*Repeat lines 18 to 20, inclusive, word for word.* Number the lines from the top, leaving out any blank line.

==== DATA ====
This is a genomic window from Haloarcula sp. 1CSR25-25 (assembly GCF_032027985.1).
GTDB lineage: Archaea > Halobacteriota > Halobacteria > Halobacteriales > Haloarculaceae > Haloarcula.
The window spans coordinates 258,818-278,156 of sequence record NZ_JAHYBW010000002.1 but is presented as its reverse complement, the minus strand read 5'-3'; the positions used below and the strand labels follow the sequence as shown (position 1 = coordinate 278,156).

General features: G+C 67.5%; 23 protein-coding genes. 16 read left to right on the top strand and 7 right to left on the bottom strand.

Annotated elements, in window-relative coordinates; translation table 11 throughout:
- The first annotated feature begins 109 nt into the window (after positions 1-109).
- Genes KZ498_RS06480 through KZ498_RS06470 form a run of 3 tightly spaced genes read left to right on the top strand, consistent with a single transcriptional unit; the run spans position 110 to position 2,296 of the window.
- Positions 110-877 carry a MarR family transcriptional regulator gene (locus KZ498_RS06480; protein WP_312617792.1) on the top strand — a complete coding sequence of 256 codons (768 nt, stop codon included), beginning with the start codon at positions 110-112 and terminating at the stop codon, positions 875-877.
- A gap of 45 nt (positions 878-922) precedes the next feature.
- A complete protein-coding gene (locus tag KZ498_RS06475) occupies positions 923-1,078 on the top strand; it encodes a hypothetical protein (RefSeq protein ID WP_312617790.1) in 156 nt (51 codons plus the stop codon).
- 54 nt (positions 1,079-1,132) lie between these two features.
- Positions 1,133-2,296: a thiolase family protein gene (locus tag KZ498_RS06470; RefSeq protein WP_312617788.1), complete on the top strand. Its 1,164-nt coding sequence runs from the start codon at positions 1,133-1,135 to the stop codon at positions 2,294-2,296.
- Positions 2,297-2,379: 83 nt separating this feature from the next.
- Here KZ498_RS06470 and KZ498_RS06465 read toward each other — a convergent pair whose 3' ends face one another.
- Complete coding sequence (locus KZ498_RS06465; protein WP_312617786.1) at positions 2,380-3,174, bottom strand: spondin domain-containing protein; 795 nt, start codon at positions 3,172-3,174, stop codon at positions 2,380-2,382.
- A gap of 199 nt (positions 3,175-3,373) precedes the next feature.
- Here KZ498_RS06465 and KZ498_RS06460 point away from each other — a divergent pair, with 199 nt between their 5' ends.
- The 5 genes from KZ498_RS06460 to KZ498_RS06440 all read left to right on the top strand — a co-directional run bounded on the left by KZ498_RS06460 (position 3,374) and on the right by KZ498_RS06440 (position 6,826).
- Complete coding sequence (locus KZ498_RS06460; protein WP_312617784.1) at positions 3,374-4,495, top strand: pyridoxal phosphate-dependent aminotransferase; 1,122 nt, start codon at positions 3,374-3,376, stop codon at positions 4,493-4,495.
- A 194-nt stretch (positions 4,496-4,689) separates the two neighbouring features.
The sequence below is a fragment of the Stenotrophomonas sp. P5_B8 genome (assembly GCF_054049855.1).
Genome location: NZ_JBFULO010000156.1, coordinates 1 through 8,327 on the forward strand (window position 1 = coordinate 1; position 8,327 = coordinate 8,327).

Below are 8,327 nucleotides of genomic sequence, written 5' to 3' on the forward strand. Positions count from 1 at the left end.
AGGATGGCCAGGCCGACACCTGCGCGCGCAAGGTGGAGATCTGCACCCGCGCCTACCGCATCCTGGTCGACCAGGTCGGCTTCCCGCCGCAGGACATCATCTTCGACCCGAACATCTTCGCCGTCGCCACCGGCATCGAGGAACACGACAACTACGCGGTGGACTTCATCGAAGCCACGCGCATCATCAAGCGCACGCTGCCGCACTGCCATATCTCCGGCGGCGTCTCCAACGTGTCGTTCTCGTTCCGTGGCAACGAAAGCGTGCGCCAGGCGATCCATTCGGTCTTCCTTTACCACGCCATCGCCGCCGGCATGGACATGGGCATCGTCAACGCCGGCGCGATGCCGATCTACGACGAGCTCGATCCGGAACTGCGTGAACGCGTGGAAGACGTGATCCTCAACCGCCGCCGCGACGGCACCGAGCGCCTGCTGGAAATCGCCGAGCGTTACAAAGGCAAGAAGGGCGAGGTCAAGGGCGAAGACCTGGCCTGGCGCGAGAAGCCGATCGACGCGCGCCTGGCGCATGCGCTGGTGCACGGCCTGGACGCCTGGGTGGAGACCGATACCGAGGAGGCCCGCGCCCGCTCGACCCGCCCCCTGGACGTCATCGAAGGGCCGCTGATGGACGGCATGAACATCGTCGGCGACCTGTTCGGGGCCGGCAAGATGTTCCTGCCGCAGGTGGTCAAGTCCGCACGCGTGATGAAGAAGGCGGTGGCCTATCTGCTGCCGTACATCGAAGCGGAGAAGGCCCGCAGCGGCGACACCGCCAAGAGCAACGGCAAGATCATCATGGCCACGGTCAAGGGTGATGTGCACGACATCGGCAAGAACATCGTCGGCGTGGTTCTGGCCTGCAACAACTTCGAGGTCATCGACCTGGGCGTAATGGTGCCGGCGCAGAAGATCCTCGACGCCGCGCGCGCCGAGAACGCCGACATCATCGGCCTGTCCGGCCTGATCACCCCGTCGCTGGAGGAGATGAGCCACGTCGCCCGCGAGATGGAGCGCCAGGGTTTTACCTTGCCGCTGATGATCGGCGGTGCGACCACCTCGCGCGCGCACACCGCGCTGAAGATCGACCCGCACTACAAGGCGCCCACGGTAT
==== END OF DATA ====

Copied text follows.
- The 5 genes from KZ498_RS06460 to KZ498_RS06440 all read left to right on the top strand — a co-directional run bounded on the left by KZ498_RS06460 (position 3,374) and on the right by KZ498_RS06440 (position 6,826).
- Complete coding sequence (locus KZ498_RS06460; protein WP_312617784.1) at positions 3,374-4,495, top strand: pyridoxal phosphate-dependent aminotransferase; 1,122 nt, start codon at positions 3,374-3,376, stop codon at positions 4,493-4,495.
- A 194-nt stretch (positions 4,496-4,689) separates the two neighbouring features.